Karel Kahoun

* 1935  †︎ 2012

  • “After the trial finished I had my last word. I was sentenced for alleged subversion of the Republic and so I told them: ‘Do you know what bothers me most? Scouts vow to love their country, the Republic of Czechoslovakia, and protect it faithfully at all times. I am a scout and yet you accuse me of subverting the Republic as if I were some kind of monarchist or anarchist.’”

  • “I remember another particularly horrible thing. Some older, visibly tormented woman would inspect us for crab lice. As I was told she used to be a nun and in the prison they forced her to inspect naked men between their legs. I will never forget the tormented look on her face.”

  • “I experienced a lot there. Almost five months of interrogation were very challenging for my mental health - I was emotionally completely exhausted. There were a few brighter moments during all the screaming and stuff. One of the interrogators once screamed at me: ‘If you knew what Marxism is, you wouldn’t be doing such stupid things!’ And I replied to him: ‘Sir Commandant, I have passed a state exam in Marxism, I could teach it. If you knew as much about theology as I do about Marxism, you would never become a communist.’ His face turned red and he just started furiously banging the table with his hands.”

  • Full recordings
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    Mníšek pod Brdy, 27.11.2002

    duration: 02:03:41
    media recorded in project A Century of Boy Scouts
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The termination of an organization doesn’t mean the termination of a friendship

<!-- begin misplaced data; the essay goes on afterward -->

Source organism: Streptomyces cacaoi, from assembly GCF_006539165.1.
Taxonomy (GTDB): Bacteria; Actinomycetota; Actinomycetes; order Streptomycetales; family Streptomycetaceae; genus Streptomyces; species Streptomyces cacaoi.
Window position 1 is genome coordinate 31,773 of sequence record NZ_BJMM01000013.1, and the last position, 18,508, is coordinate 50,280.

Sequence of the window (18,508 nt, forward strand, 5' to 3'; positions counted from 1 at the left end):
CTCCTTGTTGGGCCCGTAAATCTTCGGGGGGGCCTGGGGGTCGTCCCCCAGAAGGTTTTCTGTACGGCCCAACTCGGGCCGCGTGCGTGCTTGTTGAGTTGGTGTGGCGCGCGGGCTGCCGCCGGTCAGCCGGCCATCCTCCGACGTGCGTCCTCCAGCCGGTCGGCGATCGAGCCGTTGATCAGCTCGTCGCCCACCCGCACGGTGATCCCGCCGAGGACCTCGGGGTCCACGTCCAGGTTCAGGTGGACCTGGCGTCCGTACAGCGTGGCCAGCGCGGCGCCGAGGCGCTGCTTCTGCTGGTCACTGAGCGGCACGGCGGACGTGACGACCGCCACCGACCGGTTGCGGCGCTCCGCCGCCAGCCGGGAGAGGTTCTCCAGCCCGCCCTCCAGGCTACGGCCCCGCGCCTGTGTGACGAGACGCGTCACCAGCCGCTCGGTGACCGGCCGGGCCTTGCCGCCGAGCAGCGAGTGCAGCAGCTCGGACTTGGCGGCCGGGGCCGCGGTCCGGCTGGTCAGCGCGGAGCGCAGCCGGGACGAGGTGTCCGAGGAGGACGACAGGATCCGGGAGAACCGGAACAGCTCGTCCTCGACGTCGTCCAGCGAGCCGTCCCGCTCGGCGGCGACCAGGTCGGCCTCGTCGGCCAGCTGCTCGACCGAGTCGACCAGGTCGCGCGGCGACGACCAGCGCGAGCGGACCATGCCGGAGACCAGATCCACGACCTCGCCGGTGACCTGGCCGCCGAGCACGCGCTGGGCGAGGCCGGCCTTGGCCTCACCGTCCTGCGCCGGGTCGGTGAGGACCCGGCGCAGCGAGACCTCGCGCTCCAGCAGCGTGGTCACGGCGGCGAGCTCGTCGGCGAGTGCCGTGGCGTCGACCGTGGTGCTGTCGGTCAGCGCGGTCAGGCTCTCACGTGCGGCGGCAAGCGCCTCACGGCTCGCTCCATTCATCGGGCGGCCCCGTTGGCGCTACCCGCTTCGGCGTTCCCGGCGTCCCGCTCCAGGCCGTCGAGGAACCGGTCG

Karel Kahoun
Karel Kahoun
photo: http://www.nase-rodina.cz/article.php?clanek=478

Karel Kahoun was born in 1935. He grew up in Horažďovice where he also joined a scout troop after the war. After 1948, he was prevented from studying at a grammar school since his family was very religious and he graduated from the Higher School of Economics in Pilsen instead. Then he attended the Pedagogical Faculty in Pilsen, studying natural sciences. At the time he also led an illegal scout troop. After a short time he was teaching in Březnov near Chomutov, he was conscripted to military service. After a short while, he was arrested and interrogated for four months in Pilsen. He was convicted of scouting and sentenced to forced labor in the uranium mines in Jáchymov. After his release, he worked as a roadman and later as a vet in the Prague Zoo. He later graduated from the High School of Arts and then studied speech therapy and special education at the Pedagogical Faculty in Prague. He also picked up again the study of natural sciences but never finished it. He was married and had nine children (three of his own and six in foster care). For twelve years he was a member of the city council in Mníšek pod Brdy.